Groundwater fluctuations during a debris flow event in western Norway - Triggered by rain and snowmelt
Journal article, Peer reviewed
MetadataShow full item record
Original versionHydrology and Earth System Sciences. 2021, 25 (7), 4147-4158. 10.5194/hess-25-4147-2021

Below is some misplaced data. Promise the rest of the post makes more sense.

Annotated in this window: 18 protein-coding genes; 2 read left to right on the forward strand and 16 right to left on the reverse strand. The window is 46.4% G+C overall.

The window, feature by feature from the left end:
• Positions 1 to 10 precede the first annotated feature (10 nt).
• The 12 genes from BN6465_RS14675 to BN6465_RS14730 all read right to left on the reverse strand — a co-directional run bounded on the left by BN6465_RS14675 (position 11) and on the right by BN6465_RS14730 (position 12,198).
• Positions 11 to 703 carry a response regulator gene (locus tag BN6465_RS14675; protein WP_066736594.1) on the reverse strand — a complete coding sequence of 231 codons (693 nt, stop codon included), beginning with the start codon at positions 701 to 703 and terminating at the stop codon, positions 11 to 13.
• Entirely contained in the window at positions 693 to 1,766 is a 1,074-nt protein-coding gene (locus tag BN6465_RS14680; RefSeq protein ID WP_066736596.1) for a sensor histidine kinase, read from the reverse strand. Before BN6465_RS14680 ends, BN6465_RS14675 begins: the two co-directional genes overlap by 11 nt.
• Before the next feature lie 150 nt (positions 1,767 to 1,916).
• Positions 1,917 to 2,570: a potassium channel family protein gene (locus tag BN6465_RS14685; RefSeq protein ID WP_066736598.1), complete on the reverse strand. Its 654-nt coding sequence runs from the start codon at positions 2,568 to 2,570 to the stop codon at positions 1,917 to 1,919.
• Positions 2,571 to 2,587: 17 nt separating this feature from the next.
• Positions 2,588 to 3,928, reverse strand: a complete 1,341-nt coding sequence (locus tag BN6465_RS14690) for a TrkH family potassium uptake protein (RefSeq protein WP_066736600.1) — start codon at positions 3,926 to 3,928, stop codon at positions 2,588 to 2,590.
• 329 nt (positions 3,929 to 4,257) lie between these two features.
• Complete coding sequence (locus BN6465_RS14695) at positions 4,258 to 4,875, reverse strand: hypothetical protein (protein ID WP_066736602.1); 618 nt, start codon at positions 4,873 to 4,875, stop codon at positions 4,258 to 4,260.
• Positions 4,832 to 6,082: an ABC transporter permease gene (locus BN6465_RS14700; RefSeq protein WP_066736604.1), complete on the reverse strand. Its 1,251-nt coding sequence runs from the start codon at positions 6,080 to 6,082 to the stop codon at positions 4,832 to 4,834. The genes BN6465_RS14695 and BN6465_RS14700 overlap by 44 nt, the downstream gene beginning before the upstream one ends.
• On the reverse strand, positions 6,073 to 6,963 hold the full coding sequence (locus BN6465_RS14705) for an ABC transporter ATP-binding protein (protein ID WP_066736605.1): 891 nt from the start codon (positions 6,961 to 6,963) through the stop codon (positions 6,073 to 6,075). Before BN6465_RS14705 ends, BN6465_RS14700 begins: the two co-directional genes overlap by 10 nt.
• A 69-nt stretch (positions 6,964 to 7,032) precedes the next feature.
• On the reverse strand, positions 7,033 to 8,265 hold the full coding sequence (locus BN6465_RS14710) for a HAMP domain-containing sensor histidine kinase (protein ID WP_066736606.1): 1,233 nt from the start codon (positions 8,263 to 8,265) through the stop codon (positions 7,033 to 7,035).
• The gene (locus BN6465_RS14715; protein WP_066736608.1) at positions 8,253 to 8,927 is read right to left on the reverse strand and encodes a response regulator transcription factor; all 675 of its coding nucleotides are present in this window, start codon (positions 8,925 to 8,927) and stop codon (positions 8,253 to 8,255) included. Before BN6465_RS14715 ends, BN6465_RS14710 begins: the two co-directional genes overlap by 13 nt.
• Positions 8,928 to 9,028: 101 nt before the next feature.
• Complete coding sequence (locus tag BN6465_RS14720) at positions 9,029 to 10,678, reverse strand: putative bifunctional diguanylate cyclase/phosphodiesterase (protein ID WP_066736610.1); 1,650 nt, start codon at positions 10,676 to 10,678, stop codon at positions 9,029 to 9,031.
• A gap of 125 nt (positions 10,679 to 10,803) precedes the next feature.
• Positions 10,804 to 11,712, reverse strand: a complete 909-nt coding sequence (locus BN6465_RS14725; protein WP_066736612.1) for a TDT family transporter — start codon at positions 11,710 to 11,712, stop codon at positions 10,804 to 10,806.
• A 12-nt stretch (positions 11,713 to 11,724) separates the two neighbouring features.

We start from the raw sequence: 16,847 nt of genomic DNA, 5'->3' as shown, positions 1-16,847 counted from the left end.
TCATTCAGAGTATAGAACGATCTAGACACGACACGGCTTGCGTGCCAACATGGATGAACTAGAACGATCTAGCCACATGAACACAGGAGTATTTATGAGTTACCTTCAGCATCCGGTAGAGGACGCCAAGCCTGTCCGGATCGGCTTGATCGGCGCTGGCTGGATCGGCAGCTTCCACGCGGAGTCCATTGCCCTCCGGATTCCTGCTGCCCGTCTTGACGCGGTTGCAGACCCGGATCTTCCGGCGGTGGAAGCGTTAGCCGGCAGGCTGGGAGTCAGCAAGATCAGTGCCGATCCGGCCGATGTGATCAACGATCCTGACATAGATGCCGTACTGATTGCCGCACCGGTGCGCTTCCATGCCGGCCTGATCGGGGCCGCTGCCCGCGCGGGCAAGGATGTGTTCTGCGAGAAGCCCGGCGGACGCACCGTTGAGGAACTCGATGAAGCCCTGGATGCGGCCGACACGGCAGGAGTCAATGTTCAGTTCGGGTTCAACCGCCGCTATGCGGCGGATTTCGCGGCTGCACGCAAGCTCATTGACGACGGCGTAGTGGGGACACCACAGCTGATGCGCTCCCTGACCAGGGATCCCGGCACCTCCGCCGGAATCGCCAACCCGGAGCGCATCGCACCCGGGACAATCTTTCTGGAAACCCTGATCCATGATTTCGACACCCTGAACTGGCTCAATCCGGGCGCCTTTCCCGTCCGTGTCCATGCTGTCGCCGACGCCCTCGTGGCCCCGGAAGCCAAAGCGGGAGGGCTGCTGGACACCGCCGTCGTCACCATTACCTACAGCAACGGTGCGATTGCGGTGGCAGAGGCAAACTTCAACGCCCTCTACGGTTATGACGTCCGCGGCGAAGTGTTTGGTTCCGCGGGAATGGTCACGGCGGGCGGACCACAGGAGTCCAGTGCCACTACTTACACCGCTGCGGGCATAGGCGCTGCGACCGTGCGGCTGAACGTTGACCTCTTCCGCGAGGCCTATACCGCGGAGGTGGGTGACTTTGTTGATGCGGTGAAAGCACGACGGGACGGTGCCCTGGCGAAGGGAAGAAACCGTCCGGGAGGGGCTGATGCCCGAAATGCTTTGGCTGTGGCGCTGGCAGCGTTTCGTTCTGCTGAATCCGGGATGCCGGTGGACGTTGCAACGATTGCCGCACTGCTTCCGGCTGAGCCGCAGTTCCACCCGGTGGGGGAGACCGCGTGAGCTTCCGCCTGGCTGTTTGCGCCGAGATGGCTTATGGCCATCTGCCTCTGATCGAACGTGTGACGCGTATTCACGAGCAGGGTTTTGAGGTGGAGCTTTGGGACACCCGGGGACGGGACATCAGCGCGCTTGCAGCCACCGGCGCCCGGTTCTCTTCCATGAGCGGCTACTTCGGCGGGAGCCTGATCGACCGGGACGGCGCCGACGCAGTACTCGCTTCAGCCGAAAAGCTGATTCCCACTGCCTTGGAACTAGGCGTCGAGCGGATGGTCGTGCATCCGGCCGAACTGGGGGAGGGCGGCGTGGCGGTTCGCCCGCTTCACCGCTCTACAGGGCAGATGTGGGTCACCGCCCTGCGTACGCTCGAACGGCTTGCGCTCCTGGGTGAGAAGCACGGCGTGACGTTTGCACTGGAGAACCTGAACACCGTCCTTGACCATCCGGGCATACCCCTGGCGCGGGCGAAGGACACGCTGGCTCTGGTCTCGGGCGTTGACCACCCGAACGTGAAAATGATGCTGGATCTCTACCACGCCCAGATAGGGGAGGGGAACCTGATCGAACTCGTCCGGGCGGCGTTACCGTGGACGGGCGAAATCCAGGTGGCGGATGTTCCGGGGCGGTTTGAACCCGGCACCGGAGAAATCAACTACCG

Pore pressure is crucial in triggering debris slides and flows. Here we present measurements of groundwater pore pressure and temperature recorded by a piezometer 1.6 m below the surface on a slope susceptible to debris flows in western Norway. One of the largest oscillations in data collected over 4 years coincided with a debris flow event on the slope that occurred during storm Hilde on 15–16 November 2013. More than 100 landslides were registered during the storm. Precipitation totaled about 80–100 mm in 24 h, locally up to 129 mm, and an additional trigger factor for the landslides was a rapid rise in air temperature that caused snowmelt. In the studied slope a fraction of the precipitation first fell as snow. On 15 November, the groundwater level in the hillslope rose by 10 cm/h and reached 44 cm below the surface. At the same time, air temperature rose from 0 ∘C to over 8 ∘C, and the groundwater temperature dropped by 1.5 ∘C. The debris flow probably occurred late in the evening of 15 November, when the groundwater level reached its peak. Measurements of the groundwater in the hillslope in the period 2010–2013 show that the event in 2013 was not exceptional. Storm Dagmar on 25–26 December 2011 caused a similar rise in groundwater level but did not trigger any failures. The data suggest that during heavy rainstorms the slope is in a critical state for a landslide to be triggered for a short time – about 4–5 h.